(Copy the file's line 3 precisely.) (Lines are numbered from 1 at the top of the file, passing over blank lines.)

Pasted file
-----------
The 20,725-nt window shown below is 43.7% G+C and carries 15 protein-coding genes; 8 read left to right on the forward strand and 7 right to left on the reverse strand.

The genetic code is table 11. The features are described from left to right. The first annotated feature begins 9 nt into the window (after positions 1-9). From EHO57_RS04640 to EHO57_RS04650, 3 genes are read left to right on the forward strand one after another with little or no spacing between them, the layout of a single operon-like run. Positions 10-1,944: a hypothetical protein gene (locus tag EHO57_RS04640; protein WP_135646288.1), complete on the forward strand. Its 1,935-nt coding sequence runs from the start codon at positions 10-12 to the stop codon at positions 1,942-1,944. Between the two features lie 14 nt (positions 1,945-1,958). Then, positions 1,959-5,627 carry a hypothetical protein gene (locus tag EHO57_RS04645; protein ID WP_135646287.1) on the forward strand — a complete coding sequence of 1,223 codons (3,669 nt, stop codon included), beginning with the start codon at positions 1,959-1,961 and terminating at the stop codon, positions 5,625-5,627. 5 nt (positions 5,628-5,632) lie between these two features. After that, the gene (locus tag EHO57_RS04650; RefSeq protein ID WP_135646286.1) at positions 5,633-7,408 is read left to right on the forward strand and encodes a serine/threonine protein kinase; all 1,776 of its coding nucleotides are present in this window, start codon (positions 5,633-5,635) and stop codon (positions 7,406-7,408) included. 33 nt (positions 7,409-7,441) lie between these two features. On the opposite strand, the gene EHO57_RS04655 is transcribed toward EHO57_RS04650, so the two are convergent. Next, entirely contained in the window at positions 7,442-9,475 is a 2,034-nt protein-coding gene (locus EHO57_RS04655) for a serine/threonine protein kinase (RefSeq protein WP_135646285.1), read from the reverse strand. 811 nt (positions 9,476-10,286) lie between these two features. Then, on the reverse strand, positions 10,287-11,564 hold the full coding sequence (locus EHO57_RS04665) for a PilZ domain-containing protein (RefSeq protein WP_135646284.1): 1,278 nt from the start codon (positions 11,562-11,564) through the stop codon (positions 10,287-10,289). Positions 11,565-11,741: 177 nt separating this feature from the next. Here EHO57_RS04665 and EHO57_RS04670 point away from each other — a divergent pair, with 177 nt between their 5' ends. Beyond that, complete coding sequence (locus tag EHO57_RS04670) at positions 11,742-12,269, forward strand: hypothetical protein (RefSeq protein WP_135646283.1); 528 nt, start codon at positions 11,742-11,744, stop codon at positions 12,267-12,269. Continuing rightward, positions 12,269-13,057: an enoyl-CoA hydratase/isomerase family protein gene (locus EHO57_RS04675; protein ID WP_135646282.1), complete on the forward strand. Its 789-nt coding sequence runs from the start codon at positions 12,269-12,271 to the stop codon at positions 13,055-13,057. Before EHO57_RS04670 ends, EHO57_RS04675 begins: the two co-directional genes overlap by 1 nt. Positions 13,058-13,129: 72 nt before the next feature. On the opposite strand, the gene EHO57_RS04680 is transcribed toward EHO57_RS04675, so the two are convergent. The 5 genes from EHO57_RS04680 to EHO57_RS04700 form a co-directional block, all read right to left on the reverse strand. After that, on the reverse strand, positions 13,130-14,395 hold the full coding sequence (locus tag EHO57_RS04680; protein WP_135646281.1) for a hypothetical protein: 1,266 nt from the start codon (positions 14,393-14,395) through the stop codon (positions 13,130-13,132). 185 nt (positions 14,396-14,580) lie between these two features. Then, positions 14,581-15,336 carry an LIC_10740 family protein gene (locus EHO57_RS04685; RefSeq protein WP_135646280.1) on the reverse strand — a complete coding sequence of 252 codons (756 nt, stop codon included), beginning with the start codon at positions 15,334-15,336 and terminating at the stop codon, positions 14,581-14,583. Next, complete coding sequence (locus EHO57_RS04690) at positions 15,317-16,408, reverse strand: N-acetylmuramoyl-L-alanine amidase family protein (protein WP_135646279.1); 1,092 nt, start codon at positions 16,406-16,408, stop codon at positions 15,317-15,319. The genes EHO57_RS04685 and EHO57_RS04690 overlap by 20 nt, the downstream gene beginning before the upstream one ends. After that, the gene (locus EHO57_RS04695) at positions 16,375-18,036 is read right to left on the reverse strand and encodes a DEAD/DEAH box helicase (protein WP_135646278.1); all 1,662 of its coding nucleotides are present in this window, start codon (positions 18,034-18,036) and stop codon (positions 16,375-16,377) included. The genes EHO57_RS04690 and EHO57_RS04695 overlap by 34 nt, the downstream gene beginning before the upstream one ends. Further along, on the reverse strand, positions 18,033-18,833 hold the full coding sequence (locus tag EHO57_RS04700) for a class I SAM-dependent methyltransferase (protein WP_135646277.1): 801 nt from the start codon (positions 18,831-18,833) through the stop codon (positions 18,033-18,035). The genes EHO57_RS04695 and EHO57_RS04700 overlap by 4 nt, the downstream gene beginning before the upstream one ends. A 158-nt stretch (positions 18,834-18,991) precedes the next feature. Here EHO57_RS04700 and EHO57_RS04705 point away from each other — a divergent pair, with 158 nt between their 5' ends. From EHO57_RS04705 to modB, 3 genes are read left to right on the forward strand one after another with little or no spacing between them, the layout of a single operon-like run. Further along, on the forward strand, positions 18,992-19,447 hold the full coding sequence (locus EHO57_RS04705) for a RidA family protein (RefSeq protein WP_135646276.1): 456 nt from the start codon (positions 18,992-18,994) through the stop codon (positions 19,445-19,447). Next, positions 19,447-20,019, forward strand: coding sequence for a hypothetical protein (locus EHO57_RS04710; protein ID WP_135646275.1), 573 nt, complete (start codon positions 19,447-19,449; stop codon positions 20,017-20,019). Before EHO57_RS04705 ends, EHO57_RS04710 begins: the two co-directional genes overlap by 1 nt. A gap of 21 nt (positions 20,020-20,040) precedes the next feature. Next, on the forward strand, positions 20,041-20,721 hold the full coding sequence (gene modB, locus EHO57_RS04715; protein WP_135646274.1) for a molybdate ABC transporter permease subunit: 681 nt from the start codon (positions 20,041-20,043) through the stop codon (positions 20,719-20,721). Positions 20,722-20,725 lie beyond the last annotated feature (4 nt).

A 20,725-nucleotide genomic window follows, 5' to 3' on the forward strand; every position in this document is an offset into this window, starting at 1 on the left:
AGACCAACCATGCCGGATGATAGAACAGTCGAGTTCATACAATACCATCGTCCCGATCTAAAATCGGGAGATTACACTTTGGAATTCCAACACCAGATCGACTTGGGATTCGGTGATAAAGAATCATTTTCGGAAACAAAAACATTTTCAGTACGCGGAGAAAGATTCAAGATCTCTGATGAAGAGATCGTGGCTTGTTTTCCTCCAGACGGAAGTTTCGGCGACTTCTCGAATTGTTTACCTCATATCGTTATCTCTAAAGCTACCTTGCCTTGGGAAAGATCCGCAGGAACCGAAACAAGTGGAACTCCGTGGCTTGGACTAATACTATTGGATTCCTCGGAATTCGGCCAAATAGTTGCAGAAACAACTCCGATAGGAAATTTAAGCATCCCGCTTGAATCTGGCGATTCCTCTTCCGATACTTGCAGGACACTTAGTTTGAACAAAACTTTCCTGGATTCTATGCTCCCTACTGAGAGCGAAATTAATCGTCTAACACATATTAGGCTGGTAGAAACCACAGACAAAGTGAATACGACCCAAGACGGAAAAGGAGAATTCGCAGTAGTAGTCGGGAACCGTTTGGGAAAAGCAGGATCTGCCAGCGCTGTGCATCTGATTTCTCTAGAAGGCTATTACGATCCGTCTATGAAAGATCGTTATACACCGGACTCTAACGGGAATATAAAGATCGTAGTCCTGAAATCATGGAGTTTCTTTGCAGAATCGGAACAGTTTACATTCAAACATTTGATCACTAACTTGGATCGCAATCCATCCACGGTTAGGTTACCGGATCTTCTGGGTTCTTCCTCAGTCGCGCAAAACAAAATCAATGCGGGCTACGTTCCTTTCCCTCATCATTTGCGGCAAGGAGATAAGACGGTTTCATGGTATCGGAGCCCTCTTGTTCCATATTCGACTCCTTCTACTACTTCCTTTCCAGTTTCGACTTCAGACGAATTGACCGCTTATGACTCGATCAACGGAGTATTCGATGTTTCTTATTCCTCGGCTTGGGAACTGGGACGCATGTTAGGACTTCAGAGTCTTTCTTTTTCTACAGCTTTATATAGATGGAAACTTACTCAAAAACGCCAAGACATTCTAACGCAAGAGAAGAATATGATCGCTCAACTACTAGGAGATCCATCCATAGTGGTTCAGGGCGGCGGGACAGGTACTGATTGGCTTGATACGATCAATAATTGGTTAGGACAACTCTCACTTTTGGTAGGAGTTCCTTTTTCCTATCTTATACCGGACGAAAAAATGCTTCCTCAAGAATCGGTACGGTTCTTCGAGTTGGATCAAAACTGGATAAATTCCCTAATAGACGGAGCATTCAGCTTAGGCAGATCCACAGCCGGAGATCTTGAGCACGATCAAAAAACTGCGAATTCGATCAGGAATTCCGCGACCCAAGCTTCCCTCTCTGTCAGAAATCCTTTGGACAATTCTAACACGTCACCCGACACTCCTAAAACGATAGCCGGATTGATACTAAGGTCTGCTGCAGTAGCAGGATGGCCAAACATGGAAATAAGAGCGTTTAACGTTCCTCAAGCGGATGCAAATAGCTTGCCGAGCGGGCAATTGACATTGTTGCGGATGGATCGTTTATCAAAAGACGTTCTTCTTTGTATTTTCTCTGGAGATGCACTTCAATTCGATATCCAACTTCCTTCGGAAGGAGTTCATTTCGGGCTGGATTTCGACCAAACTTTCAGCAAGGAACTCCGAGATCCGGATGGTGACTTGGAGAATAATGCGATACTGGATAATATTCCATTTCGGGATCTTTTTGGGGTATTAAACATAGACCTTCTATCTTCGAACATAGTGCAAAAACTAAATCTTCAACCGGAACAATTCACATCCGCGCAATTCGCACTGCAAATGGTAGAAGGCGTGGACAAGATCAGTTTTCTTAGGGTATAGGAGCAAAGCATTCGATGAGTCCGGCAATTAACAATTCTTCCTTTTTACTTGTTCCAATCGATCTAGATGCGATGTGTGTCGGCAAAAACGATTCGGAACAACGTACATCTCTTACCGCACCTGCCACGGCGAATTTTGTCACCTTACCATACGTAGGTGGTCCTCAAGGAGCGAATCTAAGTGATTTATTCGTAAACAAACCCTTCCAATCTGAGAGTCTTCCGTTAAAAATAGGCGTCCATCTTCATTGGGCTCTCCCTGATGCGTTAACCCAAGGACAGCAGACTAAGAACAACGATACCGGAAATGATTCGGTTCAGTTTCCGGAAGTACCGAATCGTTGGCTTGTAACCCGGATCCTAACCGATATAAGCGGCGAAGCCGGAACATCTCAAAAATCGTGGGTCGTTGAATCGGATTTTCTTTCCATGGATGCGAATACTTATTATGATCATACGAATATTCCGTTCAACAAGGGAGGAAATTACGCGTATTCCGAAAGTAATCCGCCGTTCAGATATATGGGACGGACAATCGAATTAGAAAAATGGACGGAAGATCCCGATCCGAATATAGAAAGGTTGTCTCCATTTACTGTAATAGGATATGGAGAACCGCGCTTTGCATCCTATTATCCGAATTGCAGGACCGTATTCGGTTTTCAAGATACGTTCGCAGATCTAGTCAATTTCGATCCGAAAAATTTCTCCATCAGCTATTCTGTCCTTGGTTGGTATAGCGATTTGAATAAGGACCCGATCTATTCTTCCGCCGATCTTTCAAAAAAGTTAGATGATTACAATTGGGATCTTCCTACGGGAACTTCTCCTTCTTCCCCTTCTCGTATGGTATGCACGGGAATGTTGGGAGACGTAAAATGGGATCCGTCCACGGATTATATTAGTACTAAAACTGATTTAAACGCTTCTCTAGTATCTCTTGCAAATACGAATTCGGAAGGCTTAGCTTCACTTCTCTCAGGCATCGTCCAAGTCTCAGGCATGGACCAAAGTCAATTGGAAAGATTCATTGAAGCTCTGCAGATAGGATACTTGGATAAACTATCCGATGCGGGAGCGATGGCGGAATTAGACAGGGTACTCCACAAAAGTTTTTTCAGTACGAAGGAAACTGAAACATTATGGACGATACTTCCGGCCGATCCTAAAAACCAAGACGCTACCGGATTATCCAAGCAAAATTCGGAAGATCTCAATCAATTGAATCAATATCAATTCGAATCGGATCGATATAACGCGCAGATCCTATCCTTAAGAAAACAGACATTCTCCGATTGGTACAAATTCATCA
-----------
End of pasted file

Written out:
A 20,725-nucleotide genomic window follows, 5' to 3' on the forward strand; every position in this document is an offset into this window, starting at 1 on the left: